Chair's Blog

18-07-17

"This is not an exercise" - NFCC Chair

For the first time for a while I have been able to take a little time to think about the events of 2017 from a Fire and Rescue perspective, and when talking to some colleagues we have likened it to some sort of exercise where things keep on coming but you still have to deal with the consequences.

Let’s start with the move of Fire and Rescue from DCLG to Home Office, starting with a new Director but then changing the Director quite soon, whilst pushing ahead with reform including an Act to enable Police and Crime Commissioners to become Fire Authorities for their area.

We could probably throw in a snap election and change of Minister, whilst London Fire Brigade installs a new Commissioner and top team. What we could do at the same time is change CFOA to a new organisation called the National Fire Chiefs Council with its first full time Chair who from 1 April takes on the Chief Adviser role to Government for major incidents.

So as the NFCC works through transition, things can be a little stretched but the policy work and reform agenda still moves forward. Then to really stress test the system, 5 tragic events occur: 4 terrorist incidents and the largest loss of life in a fire in living memory that will generate immediate action on ACM clad high rise residential and other public sector buildings, along with a Police investigation, a public inquiry and establishment of an Expert Panel. Then why not throw in a pay claim.

It has been said many times before, but what I do know is that yet again the Fire and Rescue Services in the UK have met the challenge head on and been fantastic. Epitomised by Dany Cotton, Steve Apter and their teams in London as they responded to Grenfell Tower, but also clearly seen in how NFCC has co-ordinated advice and response into central Government departments and across the country.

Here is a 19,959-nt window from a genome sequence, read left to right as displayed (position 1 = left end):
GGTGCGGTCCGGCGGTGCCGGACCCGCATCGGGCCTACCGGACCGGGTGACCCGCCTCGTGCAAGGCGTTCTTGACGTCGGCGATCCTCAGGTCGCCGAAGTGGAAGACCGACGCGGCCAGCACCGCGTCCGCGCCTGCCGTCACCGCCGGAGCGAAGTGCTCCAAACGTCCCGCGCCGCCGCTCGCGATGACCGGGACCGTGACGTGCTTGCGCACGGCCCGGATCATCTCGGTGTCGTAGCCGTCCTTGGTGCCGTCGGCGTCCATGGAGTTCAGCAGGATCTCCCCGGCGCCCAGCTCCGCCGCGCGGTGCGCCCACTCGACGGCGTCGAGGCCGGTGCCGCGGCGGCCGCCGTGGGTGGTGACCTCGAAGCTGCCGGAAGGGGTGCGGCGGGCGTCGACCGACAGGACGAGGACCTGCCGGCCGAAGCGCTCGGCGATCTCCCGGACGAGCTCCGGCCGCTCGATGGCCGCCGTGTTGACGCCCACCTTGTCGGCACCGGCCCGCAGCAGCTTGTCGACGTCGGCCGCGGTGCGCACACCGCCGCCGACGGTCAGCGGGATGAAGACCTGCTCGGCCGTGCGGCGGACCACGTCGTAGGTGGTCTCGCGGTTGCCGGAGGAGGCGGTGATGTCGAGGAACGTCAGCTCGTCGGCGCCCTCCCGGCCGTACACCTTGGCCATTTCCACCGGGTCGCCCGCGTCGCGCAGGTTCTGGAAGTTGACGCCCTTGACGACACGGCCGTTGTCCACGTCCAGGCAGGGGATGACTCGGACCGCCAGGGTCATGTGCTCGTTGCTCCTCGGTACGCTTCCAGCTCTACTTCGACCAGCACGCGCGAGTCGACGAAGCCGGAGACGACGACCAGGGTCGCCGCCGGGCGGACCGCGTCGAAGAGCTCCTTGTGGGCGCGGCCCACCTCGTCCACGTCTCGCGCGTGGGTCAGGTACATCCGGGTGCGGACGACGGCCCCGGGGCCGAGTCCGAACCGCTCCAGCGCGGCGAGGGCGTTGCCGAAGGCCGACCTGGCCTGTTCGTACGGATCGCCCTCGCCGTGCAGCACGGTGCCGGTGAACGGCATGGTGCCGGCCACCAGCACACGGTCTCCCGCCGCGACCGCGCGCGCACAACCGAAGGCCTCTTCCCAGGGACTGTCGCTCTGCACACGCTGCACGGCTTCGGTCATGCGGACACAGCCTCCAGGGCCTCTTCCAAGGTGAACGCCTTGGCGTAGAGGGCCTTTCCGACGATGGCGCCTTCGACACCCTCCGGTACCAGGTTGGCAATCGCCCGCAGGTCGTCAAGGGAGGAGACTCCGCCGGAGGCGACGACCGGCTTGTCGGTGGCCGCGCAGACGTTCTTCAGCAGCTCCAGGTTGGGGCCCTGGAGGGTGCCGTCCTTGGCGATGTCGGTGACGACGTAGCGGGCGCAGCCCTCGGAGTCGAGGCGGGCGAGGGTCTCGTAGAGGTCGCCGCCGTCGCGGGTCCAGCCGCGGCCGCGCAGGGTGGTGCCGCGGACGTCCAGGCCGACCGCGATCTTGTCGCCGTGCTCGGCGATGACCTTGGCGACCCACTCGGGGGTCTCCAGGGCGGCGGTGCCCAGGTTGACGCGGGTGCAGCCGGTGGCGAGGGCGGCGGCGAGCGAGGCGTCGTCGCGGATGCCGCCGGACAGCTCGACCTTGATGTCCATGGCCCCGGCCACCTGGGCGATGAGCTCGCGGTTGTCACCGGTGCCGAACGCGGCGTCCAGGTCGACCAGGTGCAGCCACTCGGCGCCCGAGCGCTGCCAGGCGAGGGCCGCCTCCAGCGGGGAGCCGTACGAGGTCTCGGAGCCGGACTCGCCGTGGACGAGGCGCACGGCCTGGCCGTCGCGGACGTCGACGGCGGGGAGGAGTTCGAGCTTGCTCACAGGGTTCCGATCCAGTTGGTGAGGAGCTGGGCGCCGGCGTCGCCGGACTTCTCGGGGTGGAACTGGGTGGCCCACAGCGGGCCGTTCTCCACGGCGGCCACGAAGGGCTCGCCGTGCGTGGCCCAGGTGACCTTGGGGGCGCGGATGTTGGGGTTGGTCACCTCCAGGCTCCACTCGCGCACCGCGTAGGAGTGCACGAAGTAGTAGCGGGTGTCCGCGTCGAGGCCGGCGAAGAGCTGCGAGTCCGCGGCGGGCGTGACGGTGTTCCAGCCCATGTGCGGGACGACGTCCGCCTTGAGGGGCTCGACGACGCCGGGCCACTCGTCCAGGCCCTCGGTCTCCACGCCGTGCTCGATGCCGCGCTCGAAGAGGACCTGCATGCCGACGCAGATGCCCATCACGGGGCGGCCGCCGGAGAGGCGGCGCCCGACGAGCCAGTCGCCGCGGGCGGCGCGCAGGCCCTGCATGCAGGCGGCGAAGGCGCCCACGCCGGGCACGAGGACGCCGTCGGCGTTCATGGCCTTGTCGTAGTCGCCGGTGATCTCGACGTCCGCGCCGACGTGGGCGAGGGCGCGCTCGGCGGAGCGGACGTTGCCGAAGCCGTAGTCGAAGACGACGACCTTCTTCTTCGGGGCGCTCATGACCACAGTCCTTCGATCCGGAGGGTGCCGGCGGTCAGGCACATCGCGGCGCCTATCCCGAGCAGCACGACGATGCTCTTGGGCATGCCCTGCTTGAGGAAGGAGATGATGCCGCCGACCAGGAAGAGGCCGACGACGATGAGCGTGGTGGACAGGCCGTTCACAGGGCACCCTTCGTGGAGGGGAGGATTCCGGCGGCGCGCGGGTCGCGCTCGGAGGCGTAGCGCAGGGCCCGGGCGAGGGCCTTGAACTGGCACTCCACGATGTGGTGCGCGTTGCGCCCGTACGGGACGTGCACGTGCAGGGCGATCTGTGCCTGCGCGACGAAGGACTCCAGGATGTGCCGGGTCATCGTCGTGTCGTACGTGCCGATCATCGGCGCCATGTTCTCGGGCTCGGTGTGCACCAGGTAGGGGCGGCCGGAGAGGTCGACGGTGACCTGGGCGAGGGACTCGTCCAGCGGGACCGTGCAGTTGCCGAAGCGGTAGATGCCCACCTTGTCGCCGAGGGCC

An information cell established in West Midlands Fire and Rescue has been the conduit for information flowing out of DCLG, BRE and now Education to Fire and Rescue Services and then back again to keep government informed.

One government department took a slightly different approach which ensured another full weekend of work, but even then NFCC stood up and moved swiftly with a risk-based approach. Whether it has been advice to Ministers, position statements on fire safety matters, or local working with partners, Fire and Rescue has not been found wanting.

There is still much work to be done with relation to Grenfell Towers, whether it is supporting the Expert Panel, providing information to the investigation, informing the public inquiry or confirming our position on sprinklers, Approved Document B or the Fire Safety Order; National Fire Chiefs Council will make a full contribution. This was evidenced by the NFCC meeting yesterday – solid professional debate on many issues that saw us agree positions on recharge for national deployments, pay, continued work of the Central Programme Office and Learning & Development priorities alongside the Grenfell matters.

NFCC is in a really healthy place and working with partners such as the Fire Service Management Committee we can continue to demonstrate what a great and professional service we provide. This professional service approach is going to be vital as we meet the challenges outlined already but also as focus comes round again to a Standards Body, Inspection, Police and Crime Commissioners, Collaboration, Workforce, openness & transparency and a new National Framework for England. Change is the only constant and this is not an exercise.

July 2017

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